Conservative investor strategy:

Joyce's story

Story summary:

With two decades into retirement, Joyce knows it's time to play it safe with her investments in the hopes of leaving some inheritance for her grandkids.

Planning strategies in this story:

Determining risk tolerance


Choosing a spending reserve


Choosing the right funds


Since retiring from her position at the local co-op two decades ago, Joyce eventually converted her CSS Pension funds into Variable Benefit (VB) payments in 2006 when the Plan started offering that retirement income option, and after she exhausted her other savings outside the Plan.

While VB payments allowed her to stay invested in the Plan's investment funds the payments are not guaranteed for life.

Joyce's risk tolerance

Ability to Take Risks




Time Horizon

Investment Knowledge

Other Assets/Income Sources

Willingness to Take Risks




Willingness to Accept Short Term Losses

Panics Over Negative Returns

I used to be a risk taker back in my day, but now that I’m in my ‘no-go’ years, I know I need to play it safe with my investments,” says 82-year-old Joyce. “I'm a widow and I rely on my deceased husband’s pension, my CSS Pension, CPP and OAS benefits for my day-to-day expenses. I’d also like to leave something to my grandkids when I’m gone, so I don’t want to be exposed to much market risk anymore.”

“Back then, I worked with a financial advisor and he recommended I start out with three years’ spending reserve in the Money Market Fund and leave my remaining pension funds in the Balanced Fund so that I would still have some opportunity for decent asset growth. Every year afterwards, I transferred the next year’s worth of retirement income needs into the Money Market Fund to replace the money I spent the previous year,” Joyce explains.

When the Balanced Fund incurred a significant loss during the Financial Crisis, Joyce was prepared and still had three years’ income in the low-risk Money Market Fund which did not decline during the crisis. She did not transfer any funds from the Balanced Fund to the Money Market Fund that year, allowing her Balanced Fund investments to recover in 2009.“I’ve enjoyed having the flexibility to move portions of my pension funds into lower-risk investment options so I can wait out market downturns and still meet my retirement spending needs,” she says. “Now that I’m in late retirement, though, it hurts to see any type of drop in my pension account.”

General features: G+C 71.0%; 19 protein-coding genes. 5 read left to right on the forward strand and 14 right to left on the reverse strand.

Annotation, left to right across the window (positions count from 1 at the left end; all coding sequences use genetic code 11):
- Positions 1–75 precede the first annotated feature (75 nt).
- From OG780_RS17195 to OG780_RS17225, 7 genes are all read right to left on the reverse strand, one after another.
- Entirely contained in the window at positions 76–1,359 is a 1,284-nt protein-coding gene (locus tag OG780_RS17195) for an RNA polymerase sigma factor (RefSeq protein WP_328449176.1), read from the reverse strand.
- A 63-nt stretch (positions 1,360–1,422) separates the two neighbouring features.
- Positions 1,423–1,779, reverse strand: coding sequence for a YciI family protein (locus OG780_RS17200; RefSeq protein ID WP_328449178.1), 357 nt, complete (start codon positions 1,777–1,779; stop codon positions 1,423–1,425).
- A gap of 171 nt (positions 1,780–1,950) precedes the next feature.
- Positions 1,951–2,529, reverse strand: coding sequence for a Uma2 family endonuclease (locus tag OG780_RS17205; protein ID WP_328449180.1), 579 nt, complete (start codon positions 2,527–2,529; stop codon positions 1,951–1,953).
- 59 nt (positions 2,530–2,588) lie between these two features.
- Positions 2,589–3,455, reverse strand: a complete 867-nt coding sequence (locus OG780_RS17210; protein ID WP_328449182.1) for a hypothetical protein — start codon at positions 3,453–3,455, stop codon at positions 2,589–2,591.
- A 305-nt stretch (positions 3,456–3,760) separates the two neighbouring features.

Suggested Asset Mix

Based on Joyce's comfort of risk and plans to use her pension account funds, she is suggested to invest 45% Balanced Fund and 55% Bond Fund.

Did you know CSS offers

Complimentary retirement planning consultations to members?

When Joyce next met with her financial advisor, he pointed out that she has the option to convert some or all of her remaining pension funds into a CSS monthly pension or an annuity from an insurance company.

“I didn’t realize I could convert my Variable Benefit account with CSS into an annuity or CSS monthly pension until my advisor mentioned it. He suggested I consider converting some or all of my remaining CSS pension funds into an annuity or CSS monthly pension. This will provide me a guaranteed income for life and means I don’t have to worry about market ups and downs anymore.  My grandkids might get lucky and get a share too,” she says with a laugh.

Investment Funds

The CSS Pension Plan offers four investment funds - the Balanced Fund, Equity Fund, Bond Fund and Money Market Fund.